An antidote for the lonely vocation of modern marriage
October 19, 2015
What if, similar to the minimum requirements for men studying for the priesthood, prospective spouses were subject to 4+ years of intensive study and training on the nitty gritty of their potential vocations? (note: I’m not advocating for 4 actual years of formation, just trying to draw a comparison between the immense disparity between preparation for receiving holy orders and preparation for receiving holy matrimony. Obviously marriage prep begins at home, and honestly? At birth.)
Instead of a spirituality year and a philosophy semester there would be courses like “conflict management 101” and “debt, debit cards, and divorce,” and “differing sexual appetites: a gender study,” and maybe a really great little Maymester class called “postpartum NFP: WTF.” (That one you’d defer and then take, like, 3 years into marriage. Babysitting provided.)
Think of how drastically improved the vocational retention rates for Christian marriages would be, if lovestruck candidates were first put through a rigorous spiritual, practical, and emotional education on the nature and meaning of the married vocation, and were then accompanied throughout their married life by additional support and available resources to continue growing in said vocation.
I’m not talking here about simply overhauling marriage prep. There are varying degrees of effective programs already out there, some of them good. But this is not merely a call for yet another program. We have lots of programs in the Church. Some of them better than others.
But what we do not seem to have is a particularly well-formed theology of marriage which is accessible to the average Catholic spouses.
But we have Theology of the Body. And we have some really incredible treatises on human love from the previous two pontificates in particular. And yet, they remain largely incomprehensible to the average layperson, because of a lack of formation and primary catechesis, yes (here’s looking at you, parents) but also because for all intents and purposes, neither the Church nor married couples themselves seem completely convinced of the necessity to do more for marriages beyond the quarterly offering of a reconciliation retreat for couples who are, you know, really in trouble.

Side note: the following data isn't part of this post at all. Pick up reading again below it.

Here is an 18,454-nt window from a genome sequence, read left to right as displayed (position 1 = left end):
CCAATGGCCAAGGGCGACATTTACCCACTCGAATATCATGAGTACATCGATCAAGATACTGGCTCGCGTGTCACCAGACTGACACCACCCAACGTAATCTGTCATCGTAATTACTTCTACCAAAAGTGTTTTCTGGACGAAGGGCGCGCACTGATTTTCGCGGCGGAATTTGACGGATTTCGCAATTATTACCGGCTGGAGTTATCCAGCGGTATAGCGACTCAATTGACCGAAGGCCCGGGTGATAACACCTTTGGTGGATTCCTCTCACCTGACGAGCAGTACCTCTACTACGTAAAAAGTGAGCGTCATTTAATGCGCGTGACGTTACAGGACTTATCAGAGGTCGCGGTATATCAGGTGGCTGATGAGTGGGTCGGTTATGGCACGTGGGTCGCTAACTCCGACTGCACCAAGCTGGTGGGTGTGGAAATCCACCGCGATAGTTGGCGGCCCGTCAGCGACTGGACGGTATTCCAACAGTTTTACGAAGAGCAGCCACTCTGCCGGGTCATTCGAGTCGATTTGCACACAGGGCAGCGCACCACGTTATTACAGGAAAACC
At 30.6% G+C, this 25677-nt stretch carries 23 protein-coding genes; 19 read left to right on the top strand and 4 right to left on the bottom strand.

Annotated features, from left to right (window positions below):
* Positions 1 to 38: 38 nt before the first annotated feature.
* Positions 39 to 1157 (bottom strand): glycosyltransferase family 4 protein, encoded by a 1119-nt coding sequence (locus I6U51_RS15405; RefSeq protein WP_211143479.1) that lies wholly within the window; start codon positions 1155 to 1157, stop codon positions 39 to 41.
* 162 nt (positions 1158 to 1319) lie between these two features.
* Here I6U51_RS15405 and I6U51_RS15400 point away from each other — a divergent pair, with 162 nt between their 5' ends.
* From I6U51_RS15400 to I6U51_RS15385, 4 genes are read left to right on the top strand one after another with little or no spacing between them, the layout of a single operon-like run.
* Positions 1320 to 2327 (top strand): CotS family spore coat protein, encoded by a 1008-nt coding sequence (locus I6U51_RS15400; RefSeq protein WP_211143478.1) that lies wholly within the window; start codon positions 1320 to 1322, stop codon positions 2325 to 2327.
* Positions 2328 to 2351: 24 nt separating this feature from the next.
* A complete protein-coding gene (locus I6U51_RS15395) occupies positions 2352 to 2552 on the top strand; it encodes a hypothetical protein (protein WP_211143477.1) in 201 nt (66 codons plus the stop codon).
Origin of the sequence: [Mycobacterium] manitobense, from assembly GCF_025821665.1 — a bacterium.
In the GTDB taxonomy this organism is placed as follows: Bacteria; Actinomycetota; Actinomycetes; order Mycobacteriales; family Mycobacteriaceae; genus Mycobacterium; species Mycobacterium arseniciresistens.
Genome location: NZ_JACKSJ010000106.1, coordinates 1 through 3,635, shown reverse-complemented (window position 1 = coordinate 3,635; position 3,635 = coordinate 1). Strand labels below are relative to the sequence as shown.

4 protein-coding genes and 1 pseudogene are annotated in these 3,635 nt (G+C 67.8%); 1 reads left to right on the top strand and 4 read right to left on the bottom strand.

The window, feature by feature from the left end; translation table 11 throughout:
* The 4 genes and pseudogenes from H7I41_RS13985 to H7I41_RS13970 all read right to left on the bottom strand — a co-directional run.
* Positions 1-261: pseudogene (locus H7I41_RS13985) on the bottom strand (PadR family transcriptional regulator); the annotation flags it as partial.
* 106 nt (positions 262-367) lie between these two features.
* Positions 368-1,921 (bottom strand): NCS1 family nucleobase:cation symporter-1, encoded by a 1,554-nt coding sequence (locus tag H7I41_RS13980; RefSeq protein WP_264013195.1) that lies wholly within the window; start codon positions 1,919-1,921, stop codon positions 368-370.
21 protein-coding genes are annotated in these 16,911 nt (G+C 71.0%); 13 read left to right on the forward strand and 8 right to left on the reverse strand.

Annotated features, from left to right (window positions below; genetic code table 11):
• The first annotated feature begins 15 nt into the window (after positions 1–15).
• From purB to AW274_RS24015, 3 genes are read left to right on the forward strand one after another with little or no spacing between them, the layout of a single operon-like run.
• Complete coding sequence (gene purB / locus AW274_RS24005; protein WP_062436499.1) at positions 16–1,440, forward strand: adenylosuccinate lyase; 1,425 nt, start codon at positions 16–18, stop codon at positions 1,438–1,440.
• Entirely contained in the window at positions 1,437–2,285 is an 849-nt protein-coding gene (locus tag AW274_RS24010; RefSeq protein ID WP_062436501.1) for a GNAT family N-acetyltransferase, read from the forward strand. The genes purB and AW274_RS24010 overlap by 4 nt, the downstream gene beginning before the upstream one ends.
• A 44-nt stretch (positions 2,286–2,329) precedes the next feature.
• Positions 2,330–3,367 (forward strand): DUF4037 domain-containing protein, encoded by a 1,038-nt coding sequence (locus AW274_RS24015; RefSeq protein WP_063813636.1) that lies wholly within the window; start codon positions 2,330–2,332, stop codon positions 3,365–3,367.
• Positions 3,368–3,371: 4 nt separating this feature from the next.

Put more simply, many of us see marriage as just something most people can do, without any further assistance beyond some pre Cana counseling and a handy list of no-no’s to get them through the next 50 years.
I’m not suggesting this is entirely the fault of the institutional Church, any more than the general decline of morality in the culture at large is. But I am suggesting that perhaps there has been a loss of collective wisdom, shared experience and learned behaviors regarding marriage, what it means, and what it’s for. And that it’s kind of a big problem, both for the Church and for the culture.
How many marriages fail today because neither spouse was properly catechized to begin with?
How many marriages suffer and falter because one or both spouses came from broken homes themselves, and they haven’t seen a couple live through tough times and come out on the other side?
How many marriages crumble incrementally, over decades of contraceptive use until a pair of forty-something strangers wake up in the same bed and wonder what they ever saw in the other person to begin with?
What if something could be done for these couples? Not just another program that will be ignored or under attended but a real, radical overhaul of how we “do” marriage, institutionally?
Here’s what I’m thinking, and it’s not an original thought. This piece in the National Catholic Register makes reference to a kind of “marriage catechumenate” which would require a prolonged period of careful instruction and discernment before marriage, just as we ask of those who are discerning the priesthood or religious life. And not for the sake of deterring marriage, but in order to adequately prepare a couple who wish to enter into a sacramental marriage.
If we’re calling people to live a countercultural reality of marriage, then we ought to be able to provide countercultural resources to help them along the way.
So a marriage catechumenate, yes. And how about an assigned spiritual director or pastoral advisor of some kind (who practices faithfully and receives ongoing formation themselves – think of a Catholic educator required to sign that oath of fidelity and accrue CEUs) who works with that couple as they ease into their first year or 3 of marriage?
And what about required annual retreats for married couples, with childcare and wine and adoration of the Blessed Sacrament and a relaxing dinner at the end where they can talk about their insights and impressions from the day?
And maybe a small group of other families from your parish, matched to roughly the same ages as your own kids, to meet with monthly or bi-monthly for potluck dinners and Bible study?
Basically I’m advocating for a much more intense pre-marital instruction and discernment period coupled with almost exactly what my home parish offers on the tail end of the vows. And yeah, it depends upon people taking the Church up on her offer, for sure. But let’s at least make sure it’s available.
If marriage is truly a vocation, and one to which most Christians are called, we need to start providing resources and an incredible amount of support to keep our numbers up. So that the Church looks good, right?
No. So the Church can raise saints.
Nearly every saint in history came about as the result of a Christian marriage. It’s time we start taking that to heart. We need more saints for our times, and we need heroic spouses willing to live out the vocation to marriage with a Church ready and willing to walk alongside them.